All the steps have been carried out in 4 °C unless indicated: 150 g of cells were thawed in 240 ml of lysis buffer (200 mM Tris HCl pH 7.7, 600 mM Potassium acetate, 10% glycerol, 2 mM Benzamidine, 2 μM Leupeptin, 2 μM Pepstatin A, 4 μM Chymostatin, 3 μM Aprotinin, 1.5 μM Antipain, 1 mM Pefablock SC, and two tablets of complete protease inhibitor cocktail EDTA free (Roche)). Cells were disrupted with glass beads in lysis buffer using a Pulverisette (Fritsch, 3 cycles milling with power set to 350 for 4 min, 1 min break between cycles) and the lysate was diluted with lysis buffer containing 40% glycerol to have a final concentration of 20% glycerol. The cell lysate was centrifuged at 35 000×g for 45 min. The supernatant was centrifuged at 170 000×g for 1.5 h prior to incubation with 100 μl of IgG sepharose 6 fast flow (GE Healthcare, USA), which had been pre-equilibrated with the lysis buffer without protease inhibitors, for 2 h on a turning wheel. Afterwards, the beads were transferred into a MoBiTech column (Mobicol, 35 μm filter) and washed with 25 ml of lysis buffer, 25 ml of wash buffer 1 (200 mM Tris HCl pH 7.7, 600 mM Potassium acetate, 0.5 mM DTT,10% glycerol), 25 ml of wash buffer 2 (200 mM Tris HCl pH 7.7, 600 mM Potassium acetate, 0.5 mM DTT, 10% glycerol, 0.01 % NP-40), 25 ml of wash buffer 3 (200 mM Tris HCl pH 7.7, 600 mM Potassium acetate, 0.5 mM DTT) and 10 ml of TEV cleaving buffer (50 mM HEPES pH 7.7, 150 mM NaCl, 0.5 mM DTT). Then the sample was incubated with 35 μg of TEV protease for 2 h at 16 °C on a turning wheel. The cleaved sample was eluted by adding 500 μl of TEV cleaving buffer and was followed by a calmodulin binding step . Alternatively, the TEV-cleaved, eluted sample was cross-linked by glutaraldehyde (Electron Microscopy Sciences) on a glycerol gradient (Grafix protocol; ). The gradient fractions were tested by dot blot using an anti TAP antibody (CAB 1001, Open biosystem, USA), to identify the tagged protein. The fraction showing the strongest signal in dot-blot was prepared by sandwich negative staining using 2% uranyl acetate . For evaluating the effect of cross-linking, the TEV-eluted sample was also purified on a glycerol gradient without added glutaraldehyde; followed by dot-blot and electron microscopy as described above.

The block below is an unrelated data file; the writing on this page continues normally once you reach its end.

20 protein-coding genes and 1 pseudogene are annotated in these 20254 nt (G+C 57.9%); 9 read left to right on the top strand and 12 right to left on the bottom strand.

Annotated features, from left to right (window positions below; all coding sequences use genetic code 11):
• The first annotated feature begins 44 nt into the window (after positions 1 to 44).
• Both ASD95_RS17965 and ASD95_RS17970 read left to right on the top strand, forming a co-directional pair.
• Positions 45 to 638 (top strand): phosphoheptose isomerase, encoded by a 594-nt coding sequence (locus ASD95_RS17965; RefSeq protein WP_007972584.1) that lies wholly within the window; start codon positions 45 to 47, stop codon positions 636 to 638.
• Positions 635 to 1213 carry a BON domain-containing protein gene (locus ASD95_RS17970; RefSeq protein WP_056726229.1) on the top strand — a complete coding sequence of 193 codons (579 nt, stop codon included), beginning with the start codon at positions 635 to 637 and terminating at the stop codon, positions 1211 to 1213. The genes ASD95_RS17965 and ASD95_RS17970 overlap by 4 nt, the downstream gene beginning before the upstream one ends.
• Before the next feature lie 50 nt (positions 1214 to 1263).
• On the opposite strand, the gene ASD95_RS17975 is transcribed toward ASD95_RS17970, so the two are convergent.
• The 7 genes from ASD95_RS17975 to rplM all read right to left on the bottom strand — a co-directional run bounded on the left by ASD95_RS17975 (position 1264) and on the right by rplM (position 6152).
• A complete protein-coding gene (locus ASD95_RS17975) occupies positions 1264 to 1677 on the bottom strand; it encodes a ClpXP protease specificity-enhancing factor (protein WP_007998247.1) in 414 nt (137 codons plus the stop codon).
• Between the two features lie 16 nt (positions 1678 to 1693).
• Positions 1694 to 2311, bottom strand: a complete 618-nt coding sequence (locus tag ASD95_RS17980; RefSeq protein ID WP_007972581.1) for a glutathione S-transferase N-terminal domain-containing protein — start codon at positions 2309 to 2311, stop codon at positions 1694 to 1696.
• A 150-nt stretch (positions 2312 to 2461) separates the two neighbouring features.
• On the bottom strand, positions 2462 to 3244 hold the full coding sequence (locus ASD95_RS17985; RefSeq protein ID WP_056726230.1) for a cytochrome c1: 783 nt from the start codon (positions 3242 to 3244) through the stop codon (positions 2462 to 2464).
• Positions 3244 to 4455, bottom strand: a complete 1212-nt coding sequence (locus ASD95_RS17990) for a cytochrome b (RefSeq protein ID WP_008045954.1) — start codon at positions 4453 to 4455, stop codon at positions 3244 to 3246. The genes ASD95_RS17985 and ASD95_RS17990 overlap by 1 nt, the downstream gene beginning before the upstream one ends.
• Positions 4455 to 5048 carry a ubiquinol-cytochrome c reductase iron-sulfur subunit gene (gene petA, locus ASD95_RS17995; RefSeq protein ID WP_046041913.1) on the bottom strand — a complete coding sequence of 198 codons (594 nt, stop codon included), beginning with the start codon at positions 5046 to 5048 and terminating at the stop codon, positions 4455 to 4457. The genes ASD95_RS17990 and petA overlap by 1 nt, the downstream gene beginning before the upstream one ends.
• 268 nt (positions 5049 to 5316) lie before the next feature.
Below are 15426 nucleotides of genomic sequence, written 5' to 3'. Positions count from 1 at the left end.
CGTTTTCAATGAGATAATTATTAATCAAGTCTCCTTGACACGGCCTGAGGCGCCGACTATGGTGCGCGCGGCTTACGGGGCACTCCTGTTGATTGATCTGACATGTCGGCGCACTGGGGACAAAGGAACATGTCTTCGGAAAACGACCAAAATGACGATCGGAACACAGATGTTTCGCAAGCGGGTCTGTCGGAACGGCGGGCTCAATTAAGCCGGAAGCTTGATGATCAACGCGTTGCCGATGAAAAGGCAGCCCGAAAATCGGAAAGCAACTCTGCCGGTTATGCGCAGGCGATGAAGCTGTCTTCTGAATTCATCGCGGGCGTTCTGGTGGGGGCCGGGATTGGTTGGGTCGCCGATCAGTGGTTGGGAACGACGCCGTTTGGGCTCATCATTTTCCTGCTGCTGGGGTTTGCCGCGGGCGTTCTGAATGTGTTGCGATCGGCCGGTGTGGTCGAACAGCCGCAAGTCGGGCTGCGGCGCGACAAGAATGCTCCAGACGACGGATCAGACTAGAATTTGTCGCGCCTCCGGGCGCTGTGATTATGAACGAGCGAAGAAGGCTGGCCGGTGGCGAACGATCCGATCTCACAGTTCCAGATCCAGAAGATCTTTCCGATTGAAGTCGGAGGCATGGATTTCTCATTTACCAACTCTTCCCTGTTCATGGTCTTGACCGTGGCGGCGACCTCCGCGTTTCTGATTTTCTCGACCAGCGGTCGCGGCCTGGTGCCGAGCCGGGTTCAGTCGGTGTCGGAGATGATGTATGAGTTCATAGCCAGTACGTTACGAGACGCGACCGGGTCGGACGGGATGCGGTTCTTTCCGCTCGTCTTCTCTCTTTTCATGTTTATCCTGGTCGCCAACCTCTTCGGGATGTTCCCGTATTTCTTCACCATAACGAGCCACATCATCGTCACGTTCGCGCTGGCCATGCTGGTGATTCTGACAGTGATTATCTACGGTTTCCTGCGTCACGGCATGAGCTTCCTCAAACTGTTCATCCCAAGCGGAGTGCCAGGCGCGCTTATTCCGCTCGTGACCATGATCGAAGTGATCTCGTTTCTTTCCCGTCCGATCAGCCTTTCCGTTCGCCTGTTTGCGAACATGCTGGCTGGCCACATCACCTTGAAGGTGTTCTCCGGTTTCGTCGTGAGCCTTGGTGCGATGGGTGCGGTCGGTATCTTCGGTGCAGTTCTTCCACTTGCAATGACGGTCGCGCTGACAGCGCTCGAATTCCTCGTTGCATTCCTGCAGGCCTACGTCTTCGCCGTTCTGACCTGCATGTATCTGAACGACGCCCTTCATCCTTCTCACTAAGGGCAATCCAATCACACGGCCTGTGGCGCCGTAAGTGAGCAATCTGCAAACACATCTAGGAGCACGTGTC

The most concentrated fraction of the glycerol gradient without added glutaraldehyde (non-cross-linked sample) was loaded onto a Native PAGE Novex 3–12% Bis–tris gel (1.0 mm, Invitrogen) followed by electrophoresis according to manufacturers’ instructions.
Micrographs were recorded under low dose conditions at a nominal magnification of 27 500 with an accelerating voltage of 200 kV using a Philips CM200 FEG equipped with a 2 k × 2k CCD-camera (TVIPS GmbH). The pixel size was 5.16 Å. For random conical tilt reconstruction (RCT, ) pairs of micrographs were recorded, with the sample tilted to –55° (first micrograph) and 0° (second micrograph). 156 pairs of micrographs were used for further analysis.
7030 pairs of particles from tilted and untilted samples were selected using Spider WEB . Tilted particles were centered by translational alignment to mass centered class averages using IMAGIC . Untilted particles were rotationally and translationally aligned and classified. Alignment and classification were repeated several times, using the current best class averages as references.
We calculated a RCT for each class using Spider . Several of these RCTs were used as reference to start maximum likelihood 3D-sorting  of 1000 class averages of untilted particle images into five volumes. The process converged to similar volumes irrespective of the selected starting volume. Finally, one of the volumes, which represented most of the class averages, was used for iterative refinement of the spatial orientations of the tilted and untilted particles by projection matching against projections of the current best map using Spider. Three-dimensional maps were calculated using back-projection interpolated in Fourier space.
A Fourier–Shell correlation (FSC) between two maps that were calculated from different subsets of particle images, was determined. The resolution was estimated using the spatial frequency were the FSC dropped to 0.5 or 0.14, respectively.
Maps were displayed with Chimera  and segmented with the Segger-option for estimating volumes of the sub-domains.